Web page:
The Entitlement Approach
The entitlement approach to starvation and famines concentrates on the ability of people to command food through the legal means available in the society, including the use of production possibilities, trade opportunities, entitlements vis-à- vis the state, and other methods of acquiring food. A person starves either because he does not have the ability to command enough food, or because he does not use this ability to avoid starvation. The entitlement approach concentrates on the former, ignoring the latter possibility. Furthermore, it concentrates on those means of commanding food that are legitimized by the legal system in operation in that society. While it is an approach of some generality, it makes no attempt to include all possible influences that can in principle cause starvation, for example illegal tranfers (e.g. looting), and choice failures (e.g. owing to inflexible food habits).
Ownership of food is one of the most primitive property rights, and in each society there are rules governing this right. The entitlement approach concentrates on each person's entitlements to commodity bundles including food, and views starvation as resulting from a failure to be entitled to a bundle with enough food.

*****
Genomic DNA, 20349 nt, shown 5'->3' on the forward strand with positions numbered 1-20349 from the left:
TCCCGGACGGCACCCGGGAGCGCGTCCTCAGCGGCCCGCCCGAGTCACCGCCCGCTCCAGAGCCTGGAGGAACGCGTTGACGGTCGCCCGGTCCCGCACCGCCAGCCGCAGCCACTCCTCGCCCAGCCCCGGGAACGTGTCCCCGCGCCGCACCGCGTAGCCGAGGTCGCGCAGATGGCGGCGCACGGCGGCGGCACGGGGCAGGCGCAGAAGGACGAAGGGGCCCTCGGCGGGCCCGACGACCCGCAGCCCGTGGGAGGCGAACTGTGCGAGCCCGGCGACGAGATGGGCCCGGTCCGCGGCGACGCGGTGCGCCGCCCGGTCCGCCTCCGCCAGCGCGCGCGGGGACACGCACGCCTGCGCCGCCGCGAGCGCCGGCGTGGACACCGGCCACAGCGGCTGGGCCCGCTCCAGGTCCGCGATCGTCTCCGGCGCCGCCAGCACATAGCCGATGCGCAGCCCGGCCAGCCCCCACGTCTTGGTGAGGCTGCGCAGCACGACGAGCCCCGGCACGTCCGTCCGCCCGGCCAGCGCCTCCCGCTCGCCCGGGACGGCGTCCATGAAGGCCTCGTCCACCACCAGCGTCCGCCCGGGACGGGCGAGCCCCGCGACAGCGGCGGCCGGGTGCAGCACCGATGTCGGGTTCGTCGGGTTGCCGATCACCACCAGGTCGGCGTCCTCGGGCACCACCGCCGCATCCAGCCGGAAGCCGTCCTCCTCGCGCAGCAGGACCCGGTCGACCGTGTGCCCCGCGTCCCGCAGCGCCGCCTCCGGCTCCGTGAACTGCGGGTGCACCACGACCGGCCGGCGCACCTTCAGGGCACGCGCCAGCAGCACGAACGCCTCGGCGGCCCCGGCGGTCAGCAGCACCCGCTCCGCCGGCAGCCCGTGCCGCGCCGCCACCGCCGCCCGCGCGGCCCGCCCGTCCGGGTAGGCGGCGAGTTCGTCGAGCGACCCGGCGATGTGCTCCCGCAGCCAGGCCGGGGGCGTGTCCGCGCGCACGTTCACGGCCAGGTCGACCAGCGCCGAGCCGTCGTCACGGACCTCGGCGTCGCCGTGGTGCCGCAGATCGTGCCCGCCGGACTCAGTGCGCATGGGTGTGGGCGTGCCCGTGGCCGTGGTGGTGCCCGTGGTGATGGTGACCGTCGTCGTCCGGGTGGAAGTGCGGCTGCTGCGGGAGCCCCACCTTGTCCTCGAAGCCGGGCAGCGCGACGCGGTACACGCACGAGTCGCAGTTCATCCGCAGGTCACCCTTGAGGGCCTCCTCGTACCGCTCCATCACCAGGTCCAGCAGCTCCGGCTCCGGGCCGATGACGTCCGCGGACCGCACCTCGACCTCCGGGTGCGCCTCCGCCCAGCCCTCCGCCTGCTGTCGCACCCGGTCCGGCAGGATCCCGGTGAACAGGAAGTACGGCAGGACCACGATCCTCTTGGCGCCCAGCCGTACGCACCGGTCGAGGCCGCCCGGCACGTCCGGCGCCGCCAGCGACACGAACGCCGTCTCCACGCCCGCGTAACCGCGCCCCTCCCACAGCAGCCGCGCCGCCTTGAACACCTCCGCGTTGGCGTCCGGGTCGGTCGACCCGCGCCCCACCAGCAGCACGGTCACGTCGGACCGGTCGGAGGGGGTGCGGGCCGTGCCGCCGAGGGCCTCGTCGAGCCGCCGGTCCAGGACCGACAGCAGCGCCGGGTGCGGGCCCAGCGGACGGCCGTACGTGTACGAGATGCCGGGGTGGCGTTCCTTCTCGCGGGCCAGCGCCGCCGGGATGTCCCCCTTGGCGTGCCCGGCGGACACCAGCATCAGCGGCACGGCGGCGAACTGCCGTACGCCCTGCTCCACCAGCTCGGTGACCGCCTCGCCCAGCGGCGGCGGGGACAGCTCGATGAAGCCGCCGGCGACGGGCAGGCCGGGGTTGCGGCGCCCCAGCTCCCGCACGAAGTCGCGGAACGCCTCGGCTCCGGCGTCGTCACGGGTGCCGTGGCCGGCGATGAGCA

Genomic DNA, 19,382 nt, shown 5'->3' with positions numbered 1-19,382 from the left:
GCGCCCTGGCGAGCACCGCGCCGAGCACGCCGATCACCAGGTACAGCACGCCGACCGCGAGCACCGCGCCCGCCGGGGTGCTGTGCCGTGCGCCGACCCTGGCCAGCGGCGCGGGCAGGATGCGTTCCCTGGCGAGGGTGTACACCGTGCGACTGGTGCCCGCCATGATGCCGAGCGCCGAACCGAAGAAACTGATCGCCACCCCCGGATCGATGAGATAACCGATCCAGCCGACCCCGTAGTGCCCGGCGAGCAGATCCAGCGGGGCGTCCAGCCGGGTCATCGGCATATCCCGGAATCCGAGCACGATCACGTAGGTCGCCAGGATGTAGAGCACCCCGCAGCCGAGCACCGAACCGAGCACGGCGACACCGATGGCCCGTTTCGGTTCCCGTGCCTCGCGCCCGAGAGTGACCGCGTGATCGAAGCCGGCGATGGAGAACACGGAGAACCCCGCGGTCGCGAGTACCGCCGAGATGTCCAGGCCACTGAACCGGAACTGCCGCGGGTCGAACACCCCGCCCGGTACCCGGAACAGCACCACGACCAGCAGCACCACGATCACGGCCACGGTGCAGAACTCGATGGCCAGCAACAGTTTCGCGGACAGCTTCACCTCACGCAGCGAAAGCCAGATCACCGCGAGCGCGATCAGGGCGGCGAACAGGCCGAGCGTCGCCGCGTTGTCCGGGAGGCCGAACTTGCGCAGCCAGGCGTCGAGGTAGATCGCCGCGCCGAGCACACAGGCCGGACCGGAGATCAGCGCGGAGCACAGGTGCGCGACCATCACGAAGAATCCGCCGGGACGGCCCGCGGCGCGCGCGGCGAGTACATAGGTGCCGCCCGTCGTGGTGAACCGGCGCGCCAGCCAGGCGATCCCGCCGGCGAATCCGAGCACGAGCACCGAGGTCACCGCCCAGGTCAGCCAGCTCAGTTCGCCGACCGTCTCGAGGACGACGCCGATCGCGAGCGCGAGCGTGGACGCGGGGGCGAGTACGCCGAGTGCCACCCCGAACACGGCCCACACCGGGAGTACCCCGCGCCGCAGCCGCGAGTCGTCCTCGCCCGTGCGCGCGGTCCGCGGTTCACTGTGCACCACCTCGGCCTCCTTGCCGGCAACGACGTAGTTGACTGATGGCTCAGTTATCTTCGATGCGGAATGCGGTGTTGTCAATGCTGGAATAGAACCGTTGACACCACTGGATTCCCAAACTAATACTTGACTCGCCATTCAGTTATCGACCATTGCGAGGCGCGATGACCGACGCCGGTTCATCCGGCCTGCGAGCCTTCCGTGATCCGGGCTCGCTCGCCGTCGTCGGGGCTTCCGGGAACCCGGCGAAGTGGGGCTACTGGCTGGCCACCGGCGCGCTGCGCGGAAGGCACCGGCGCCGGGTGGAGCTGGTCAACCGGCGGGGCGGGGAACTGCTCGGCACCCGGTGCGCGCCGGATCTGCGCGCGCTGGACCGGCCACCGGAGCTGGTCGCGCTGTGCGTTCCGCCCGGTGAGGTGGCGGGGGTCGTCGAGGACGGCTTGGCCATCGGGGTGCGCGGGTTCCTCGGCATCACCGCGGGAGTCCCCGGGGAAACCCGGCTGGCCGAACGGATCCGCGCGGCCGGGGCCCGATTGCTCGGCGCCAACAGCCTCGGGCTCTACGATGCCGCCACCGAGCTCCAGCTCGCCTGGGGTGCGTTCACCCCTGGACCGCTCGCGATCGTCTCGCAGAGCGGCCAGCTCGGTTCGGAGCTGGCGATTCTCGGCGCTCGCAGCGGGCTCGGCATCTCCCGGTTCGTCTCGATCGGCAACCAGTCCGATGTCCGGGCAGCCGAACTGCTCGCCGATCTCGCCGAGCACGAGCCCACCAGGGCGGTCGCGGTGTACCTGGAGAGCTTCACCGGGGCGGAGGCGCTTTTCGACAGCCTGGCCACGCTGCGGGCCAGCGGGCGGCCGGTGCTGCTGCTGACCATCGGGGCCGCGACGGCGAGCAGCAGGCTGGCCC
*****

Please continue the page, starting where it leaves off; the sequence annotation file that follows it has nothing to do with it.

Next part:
In a fully directed economy, each person i may simply get a particular commodity bundle which is assigned to him. To a limited extent this happens in most economies, e.g. to residents of old people's homes or of mental hospitals. Typically, however, there is a menu -- possibly wide -- to choose from. Ei is the entitlement set of person i in a given society, in a given situation, and it consists of a set of alternative commodity bundles, any one of which the person can decide to have. In an economy with private ownership and exchange in the form of trade (exchange with others) and production (exchange with nature), Ei can be characterized as depending on two parameters, viz. the endowment of the person (the ownership bundle) and the exchange